Strip tillage proves ideal for establishing maize

The number of strip tillage units on UK farms could probably be counted on the fingers of one hand, but in Europe the technique has at least 25 year’s history for establishing forage maize and other crops with widely-spaced rows including oilseed rape.


As the name suggests, strip tillage involves cultivating narrow strips of soil where seed is drilled, leaving ground between the strips undisturbed. The strips are prepared by a one-pass till-and-drill combination based on a special cultivator plus standard precision drill units. The machine usually works directly in stubble, sprayed-off grass or following a cover crop.


Trials on the continent show yields from forage maize crops grown with strip tillage are generally similar to those from conventionally established crops, but the farmers we spoke to are enthusiastic about the benefits.



Case study 1: Strip Tillage Pioneers in Kent



Jerry Wilson was probably the first farmer in Britain to use strip tillage commercially, an interest that started 10 years ago when he was involved in pilot trials with the Maize Growers’ Association (MGA). He travelled to Switzerland to visit the Althaus factory where the OekoSem strip tillage cultivator is made and visited farmers and contractors who were using it.


He was so impressed that he used a second-hand machine that had been imported for the MGA trials to establish some of the forage maize for the 80-cow Holstein Friesian dairy herd and 60 to 80 young stock and beef cattle on his Ottinge Court Farm at Ottinge, Hythe.


It was used with four Monosem precision seeders for part of his 14ha (35-acre) crop, with the rest established conventionally. The results convinced him to switch completely to strip tillage for maize and the old machine was replaced by a new, updated OekoSem 3 cultivator.








Maize drilling 

Jerry Wilson has switched completely to strip tillage for maize.


The Althaus OekoSem is a four-row machine based on a rotary cultivator with L-shaped blades cultivating the strips where precision seeders sow the seed. The blades cut 30cm strips to a depth of 10cm with tines subsoiling at up to 25cm under the strips. With rows spaced at 76cm this leaves more than two-thirds of the surface area uncultivated.



Mustard cover crop



Mr Wilson’s maize usually follows a mustard cover crop direct-drilled into winter wheat stubble following an application of manure from the farm’s weeping wall slurry store. Mustard builds up organic matter in his chalk-based soil and also reduces the risk of soil erosion. From mid-April onwards the cover crop is sprayed with glyphosate before the one-pass unit moves in to cultivate the strips, drill the maize and apply fertiliser in the strips.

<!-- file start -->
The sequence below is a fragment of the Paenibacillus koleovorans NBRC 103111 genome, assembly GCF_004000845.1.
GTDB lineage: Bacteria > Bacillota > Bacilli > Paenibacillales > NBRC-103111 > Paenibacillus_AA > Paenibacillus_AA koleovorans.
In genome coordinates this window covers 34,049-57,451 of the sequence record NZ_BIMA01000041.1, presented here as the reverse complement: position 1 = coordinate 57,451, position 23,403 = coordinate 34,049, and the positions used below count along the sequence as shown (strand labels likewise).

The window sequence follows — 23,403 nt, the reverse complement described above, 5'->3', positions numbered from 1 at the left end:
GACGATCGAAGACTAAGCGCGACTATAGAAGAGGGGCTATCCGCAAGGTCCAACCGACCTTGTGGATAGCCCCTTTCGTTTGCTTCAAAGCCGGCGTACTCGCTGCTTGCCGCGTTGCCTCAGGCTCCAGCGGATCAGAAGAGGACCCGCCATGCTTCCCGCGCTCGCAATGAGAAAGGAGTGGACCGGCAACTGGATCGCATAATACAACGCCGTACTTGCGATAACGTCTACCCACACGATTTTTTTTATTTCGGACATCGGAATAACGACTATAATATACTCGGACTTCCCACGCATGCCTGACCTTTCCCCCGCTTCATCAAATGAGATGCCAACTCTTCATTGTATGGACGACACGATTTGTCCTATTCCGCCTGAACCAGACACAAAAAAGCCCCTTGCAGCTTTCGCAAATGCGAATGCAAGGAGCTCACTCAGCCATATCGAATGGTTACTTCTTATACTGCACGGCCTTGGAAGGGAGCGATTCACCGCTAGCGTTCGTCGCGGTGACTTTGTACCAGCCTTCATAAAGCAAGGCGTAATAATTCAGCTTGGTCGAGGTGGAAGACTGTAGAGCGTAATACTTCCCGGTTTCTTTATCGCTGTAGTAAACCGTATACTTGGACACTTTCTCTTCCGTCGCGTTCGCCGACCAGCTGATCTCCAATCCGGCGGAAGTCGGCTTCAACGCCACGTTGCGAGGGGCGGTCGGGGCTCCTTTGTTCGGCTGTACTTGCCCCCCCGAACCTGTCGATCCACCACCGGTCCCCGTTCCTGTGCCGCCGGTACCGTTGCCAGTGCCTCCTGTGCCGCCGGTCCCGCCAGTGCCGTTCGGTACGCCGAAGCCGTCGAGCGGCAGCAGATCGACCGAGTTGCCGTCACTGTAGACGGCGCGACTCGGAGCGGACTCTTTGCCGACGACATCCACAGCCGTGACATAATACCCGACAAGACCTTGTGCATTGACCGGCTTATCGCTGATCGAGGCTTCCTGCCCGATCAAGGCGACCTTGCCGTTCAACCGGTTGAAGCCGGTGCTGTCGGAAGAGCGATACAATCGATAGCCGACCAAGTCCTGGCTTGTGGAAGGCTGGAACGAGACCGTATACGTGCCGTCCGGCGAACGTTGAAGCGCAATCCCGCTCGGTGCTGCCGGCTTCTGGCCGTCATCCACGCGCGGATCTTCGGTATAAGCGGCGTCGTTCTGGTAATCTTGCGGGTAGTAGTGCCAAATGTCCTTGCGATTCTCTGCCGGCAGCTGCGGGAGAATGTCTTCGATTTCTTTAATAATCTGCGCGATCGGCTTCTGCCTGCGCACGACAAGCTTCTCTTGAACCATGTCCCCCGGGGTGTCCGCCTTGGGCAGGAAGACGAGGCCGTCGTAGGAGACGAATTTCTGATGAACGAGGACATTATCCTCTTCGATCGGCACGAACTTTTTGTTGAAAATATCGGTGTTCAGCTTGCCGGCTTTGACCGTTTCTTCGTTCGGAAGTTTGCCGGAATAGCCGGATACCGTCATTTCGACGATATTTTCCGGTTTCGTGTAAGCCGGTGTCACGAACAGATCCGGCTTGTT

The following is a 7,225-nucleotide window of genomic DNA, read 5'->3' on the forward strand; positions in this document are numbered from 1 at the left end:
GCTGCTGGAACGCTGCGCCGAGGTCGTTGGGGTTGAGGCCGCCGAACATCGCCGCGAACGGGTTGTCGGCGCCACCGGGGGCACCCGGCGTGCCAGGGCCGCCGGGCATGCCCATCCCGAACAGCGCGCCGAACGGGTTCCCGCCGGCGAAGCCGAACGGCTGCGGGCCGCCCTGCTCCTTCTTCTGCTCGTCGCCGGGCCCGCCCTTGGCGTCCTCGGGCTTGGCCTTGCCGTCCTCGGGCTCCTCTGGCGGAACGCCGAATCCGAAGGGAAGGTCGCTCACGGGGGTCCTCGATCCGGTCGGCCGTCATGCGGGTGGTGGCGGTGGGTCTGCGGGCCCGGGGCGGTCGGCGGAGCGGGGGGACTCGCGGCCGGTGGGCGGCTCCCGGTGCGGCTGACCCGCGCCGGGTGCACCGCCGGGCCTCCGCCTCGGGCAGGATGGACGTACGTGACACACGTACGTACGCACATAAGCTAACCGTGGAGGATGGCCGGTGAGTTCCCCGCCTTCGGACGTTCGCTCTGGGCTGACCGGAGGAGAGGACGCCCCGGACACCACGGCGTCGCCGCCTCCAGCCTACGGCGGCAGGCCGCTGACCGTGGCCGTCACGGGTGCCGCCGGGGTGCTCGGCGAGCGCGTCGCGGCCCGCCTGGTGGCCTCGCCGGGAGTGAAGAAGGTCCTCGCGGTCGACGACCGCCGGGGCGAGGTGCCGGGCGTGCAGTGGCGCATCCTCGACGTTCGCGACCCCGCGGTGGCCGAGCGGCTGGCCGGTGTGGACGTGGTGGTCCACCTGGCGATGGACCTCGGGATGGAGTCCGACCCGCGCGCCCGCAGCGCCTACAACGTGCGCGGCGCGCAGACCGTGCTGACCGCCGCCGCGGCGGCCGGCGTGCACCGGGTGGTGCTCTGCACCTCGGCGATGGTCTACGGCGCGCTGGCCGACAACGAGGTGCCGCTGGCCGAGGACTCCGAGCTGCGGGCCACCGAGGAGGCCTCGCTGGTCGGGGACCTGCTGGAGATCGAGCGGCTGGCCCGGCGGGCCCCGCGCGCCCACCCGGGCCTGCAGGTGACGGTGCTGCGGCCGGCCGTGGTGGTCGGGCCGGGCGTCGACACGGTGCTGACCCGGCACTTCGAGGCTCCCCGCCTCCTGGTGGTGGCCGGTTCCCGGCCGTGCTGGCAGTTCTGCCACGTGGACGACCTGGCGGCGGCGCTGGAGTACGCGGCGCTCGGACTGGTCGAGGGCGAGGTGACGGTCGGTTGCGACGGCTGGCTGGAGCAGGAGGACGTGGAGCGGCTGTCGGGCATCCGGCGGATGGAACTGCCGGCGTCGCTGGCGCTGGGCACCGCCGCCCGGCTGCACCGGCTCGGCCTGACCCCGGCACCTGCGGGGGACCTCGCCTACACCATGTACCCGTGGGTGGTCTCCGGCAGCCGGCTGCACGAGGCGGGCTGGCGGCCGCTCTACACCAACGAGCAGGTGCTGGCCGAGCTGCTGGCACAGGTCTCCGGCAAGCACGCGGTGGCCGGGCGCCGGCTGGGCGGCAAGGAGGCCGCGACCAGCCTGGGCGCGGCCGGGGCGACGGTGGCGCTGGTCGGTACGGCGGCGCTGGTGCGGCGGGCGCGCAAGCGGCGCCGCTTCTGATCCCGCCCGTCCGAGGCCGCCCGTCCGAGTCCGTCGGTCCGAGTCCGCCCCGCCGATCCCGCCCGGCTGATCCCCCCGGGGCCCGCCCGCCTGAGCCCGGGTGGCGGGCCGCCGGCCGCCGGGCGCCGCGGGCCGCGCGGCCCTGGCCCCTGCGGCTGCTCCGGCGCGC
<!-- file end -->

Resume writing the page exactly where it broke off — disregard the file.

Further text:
The sprayer moves in again later with post-emergence herbicide and more fertilizer is applied using a converted Tive Aero-Spreader to place granules beside the crop rows.


“The benefits of strip tillage include reduced tractor activity and improved soil structure,” says Jerry Wilson. “Over the years we have seen increased earthworm activity and the power consumption for cultivations is reduced, which means less fuel is used. There is also far less damage caused by the harvester and trailers if strip-tilled maize is harvested in wet conditions.


“A few years ago at a demonstration comparing conventionally grown and strip tilled maize crops in Germany, heavy rain left puddles on the surface where the ground had been ploughed and cultivated, but there was no surface water on strip-tilled areas,” he says.


“Another benefit is reduced moisture loss because the soil is not cultivated before strip-tilling, but this also means the soil takes longer to warm up and strip-tilled maize should be drilled slightly later than conventionally grown crops.


“In a normal year maize yields from strip tillage are similar to conventional cultivations, but the strip-tilled crop will do better in a dry year because soil moisture is retained, and in a wet year it can outyield conventional systems because of the improved soil structure.”



Contracting